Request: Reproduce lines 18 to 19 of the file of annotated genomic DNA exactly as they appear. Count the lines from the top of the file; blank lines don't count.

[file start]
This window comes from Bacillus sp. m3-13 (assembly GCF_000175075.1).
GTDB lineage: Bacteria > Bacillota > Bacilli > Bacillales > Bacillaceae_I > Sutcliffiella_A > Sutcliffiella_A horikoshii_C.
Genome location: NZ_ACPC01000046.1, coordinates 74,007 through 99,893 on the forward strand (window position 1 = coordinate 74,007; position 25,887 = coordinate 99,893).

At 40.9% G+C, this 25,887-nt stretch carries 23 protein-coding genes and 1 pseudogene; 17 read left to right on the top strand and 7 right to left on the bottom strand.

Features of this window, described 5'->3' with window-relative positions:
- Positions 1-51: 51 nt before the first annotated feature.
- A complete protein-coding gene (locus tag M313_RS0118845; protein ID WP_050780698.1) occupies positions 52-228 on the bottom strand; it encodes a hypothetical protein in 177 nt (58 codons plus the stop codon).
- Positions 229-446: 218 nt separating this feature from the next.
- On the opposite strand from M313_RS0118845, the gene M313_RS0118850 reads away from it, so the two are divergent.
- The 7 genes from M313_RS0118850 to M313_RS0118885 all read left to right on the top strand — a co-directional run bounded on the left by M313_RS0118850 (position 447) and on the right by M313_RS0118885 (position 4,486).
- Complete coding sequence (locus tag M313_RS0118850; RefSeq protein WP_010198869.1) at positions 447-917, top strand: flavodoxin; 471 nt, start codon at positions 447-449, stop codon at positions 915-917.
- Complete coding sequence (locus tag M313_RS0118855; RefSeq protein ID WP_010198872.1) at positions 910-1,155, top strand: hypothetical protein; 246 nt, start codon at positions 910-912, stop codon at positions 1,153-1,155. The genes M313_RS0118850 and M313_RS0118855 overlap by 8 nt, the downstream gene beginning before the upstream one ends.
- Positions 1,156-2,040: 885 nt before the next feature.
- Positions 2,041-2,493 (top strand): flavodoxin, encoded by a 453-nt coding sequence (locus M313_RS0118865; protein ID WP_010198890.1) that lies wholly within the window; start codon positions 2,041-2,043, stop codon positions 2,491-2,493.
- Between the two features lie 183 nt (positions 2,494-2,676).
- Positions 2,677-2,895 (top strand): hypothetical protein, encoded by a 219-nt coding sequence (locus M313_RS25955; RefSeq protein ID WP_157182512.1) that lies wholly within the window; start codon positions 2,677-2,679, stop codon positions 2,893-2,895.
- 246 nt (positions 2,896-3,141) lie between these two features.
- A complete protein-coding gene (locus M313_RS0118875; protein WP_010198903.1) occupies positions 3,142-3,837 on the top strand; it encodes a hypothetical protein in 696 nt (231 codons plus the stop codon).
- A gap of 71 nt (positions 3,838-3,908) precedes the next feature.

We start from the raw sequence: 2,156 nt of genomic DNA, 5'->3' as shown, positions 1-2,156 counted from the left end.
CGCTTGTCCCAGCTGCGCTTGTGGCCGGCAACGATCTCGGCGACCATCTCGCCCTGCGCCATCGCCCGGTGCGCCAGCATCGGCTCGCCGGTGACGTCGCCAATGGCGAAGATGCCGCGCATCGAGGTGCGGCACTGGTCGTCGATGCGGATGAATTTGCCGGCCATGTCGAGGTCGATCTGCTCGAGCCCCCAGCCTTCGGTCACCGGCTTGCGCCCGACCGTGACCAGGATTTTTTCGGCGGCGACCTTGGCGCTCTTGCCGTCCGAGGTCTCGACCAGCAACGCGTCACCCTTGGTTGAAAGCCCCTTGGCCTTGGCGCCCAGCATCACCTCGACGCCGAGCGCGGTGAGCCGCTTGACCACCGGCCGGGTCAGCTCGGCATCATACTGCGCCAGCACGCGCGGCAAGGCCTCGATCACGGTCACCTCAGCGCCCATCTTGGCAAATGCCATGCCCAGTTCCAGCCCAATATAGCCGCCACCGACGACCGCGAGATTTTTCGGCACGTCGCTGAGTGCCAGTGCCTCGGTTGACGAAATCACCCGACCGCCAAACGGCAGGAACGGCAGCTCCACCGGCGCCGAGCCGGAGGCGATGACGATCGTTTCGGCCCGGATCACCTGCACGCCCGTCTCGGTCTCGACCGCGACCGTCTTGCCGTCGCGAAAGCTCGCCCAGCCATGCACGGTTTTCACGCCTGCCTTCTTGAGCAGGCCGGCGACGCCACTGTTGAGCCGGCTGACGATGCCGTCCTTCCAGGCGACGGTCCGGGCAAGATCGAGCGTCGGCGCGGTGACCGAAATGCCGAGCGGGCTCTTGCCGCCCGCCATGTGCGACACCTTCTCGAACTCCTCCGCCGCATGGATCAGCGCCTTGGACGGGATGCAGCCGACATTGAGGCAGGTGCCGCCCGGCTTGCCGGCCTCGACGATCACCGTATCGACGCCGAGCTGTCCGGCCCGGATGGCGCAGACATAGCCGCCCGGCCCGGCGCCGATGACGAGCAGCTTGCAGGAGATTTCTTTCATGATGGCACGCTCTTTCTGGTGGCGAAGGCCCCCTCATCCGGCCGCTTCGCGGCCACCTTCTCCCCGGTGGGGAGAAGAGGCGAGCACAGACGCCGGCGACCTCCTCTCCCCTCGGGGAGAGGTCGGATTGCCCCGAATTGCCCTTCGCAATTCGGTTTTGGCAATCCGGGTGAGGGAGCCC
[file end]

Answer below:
- A complete protein-coding gene (locus M313_RS0118875; protein WP_010198903.1) occupies positions 3,142-3,837 on the top strand; it encodes a hypothetical protein in 696 nt (231 codons plus the stop codon).
- A gap of 71 nt (positions 3,838-3,908) precedes the next feature.